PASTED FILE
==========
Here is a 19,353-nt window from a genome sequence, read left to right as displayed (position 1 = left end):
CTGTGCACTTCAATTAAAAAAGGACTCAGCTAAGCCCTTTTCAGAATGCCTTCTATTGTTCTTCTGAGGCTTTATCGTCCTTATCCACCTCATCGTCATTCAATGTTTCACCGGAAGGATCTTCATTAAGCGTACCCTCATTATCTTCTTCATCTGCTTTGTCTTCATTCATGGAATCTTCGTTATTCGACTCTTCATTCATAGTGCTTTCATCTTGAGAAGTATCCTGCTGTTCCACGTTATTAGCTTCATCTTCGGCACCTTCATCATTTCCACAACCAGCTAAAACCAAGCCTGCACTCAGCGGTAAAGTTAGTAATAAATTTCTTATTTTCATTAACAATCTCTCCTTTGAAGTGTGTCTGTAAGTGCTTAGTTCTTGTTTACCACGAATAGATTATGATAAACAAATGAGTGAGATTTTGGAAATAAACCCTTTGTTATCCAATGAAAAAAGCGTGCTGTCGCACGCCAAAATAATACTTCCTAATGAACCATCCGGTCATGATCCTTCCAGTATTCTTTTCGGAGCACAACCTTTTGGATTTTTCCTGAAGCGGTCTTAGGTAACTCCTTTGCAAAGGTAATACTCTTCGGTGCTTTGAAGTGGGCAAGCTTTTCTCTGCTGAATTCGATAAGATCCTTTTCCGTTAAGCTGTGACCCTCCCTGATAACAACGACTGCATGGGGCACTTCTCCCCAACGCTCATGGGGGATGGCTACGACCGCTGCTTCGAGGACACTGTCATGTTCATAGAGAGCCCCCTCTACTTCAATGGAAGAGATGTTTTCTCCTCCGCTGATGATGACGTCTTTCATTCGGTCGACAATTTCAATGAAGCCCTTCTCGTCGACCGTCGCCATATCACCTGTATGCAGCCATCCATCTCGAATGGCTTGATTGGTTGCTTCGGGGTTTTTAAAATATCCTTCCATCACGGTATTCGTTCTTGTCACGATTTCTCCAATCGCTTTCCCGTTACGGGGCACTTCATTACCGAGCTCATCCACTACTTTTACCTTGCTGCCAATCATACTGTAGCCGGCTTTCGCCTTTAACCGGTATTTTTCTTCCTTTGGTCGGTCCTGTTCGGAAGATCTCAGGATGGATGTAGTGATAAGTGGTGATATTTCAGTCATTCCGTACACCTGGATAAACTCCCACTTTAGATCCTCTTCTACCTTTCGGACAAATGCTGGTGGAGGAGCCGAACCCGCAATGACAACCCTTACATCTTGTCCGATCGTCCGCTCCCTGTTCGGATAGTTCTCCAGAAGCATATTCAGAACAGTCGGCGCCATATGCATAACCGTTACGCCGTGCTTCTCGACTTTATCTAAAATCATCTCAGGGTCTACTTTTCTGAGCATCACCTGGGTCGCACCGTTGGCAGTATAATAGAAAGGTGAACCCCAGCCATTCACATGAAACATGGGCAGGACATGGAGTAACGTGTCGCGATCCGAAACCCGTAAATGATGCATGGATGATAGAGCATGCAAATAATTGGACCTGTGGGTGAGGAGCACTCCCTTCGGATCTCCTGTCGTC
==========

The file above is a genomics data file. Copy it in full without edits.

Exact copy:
Here is a 19,353-nt window from a genome sequence, read left to right as displayed (position 1 = left end):
CTGTGCACTTCAATTAAAAAAGGACTCAGCTAAGCCCTTTTCAGAATGCCTTCTATTGTTCTTCTGAGGCTTTATCGTCCTTATCCACCTCATCGTCATTCAATGTTTCACCGGAAGGATCTTCATTAAGCGTACCCTCATTATCTTCTTCATCTGCTTTGTCTTCATTCATGGAATCTTCGTTATTCGACTCTTCATTCATAGTGCTTTCATCTTGAGAAGTATCCTGCTGTTCCACGTTATTAGCTTCATCTTCGGCACCTTCATCATTTCCACAACCAGCTAAAACCAAGCCTGCACTCAGCGGTAAAGTTAGTAATAAATTTCTTATTTTCATTAACAATCTCTCCTTTGAAGTGTGTCTGTAAGTGCTTAGTTCTTGTTTACCACGAATAGATTATGATAAACAAATGAGTGAGATTTTGGAAATAAACCCTTTGTTATCCAATGAAAAAAGCGTGCTGTCGCACGCCAAAATAATACTTCCTAATGAACCATCCGGTCATGATCCTTCCAGTATTCTTTTCGGAGCACAACCTTTTGGATTTTTCCTGAAGCGGTCTTAGGTAACTCCTTTGCAAAGGTAATACTCTTCGGTGCTTTGAAGTGGGCAAGCTTTTCTCTGCTGAATTCGATAAGATCCTTTTCCGTTAAGCTGTGACCCTCCCTGATAACAACGACTGCATGGGGCACTTCTCCCCAACGCTCATGGGGGATGGCTACGACCGCTGCTTCGAGGACACTGTCATGTTCATAGAGAGCCCCCTCTACTTCAATGGAAGAGATGTTTTCTCCTCCGCTGATGATGACGTCTTTCATTCGGTCGACAATTTCAATGAAGCCCTTCTCGTCGACCGTCGCCATATCACCTGTATGCAGCCATCCATCTCGAATGGCTTGATTGGTTGCTTCGGGGTTTTTAAAATATCCTTCCATCACGGTATTCGTTCTTGTCACGATTTCTCCAATCGCTTTCCCGTTACGGGGCACTTCATTACCGAGCTCATCCACTACTTTTACCTTGCTGCCAATCATACTGTAGCCGGCTTTCGCCTTTAACCGGTATTTTTCTTCCTTTGGTCGGTCCTGTTCGGAAGATCTCAGGATGGATGTAGTGATAAGTGGTGATATTTCAGTCATTCCGTACACCTGGATAAACTCCCACTTTAGATCCTCTTCTACCTTTCGGACAAATGCTGGTGGAGGAGCCGAACCCGCAATGACAACCCTTACATCTTGTCCGATCGTCCGCTCCCTGTTCGGATAGTTCTCCAGAAGCATATTCAGAACAGTCGGCGCCATATGCATAACCGTTACGCCGTGCTTCTCGACTTTATCTAAAATCATCTCAGGGTCTACTTTTCTGAGCATCACCTGGGTCGCACCGTTGGCAGTATAATAGAAAGGTGAACCCCAGCCATTCACATGAAACATGGGCAGGACATGGAGTAACGTGTCGCGATCCGAAACCCGTAAATGATGCATGGATGATAGAGCATGCAAATAATTGGACCTGTGGGTGAGGAGCACTCCCTTCGGATCTCCTGTCGTC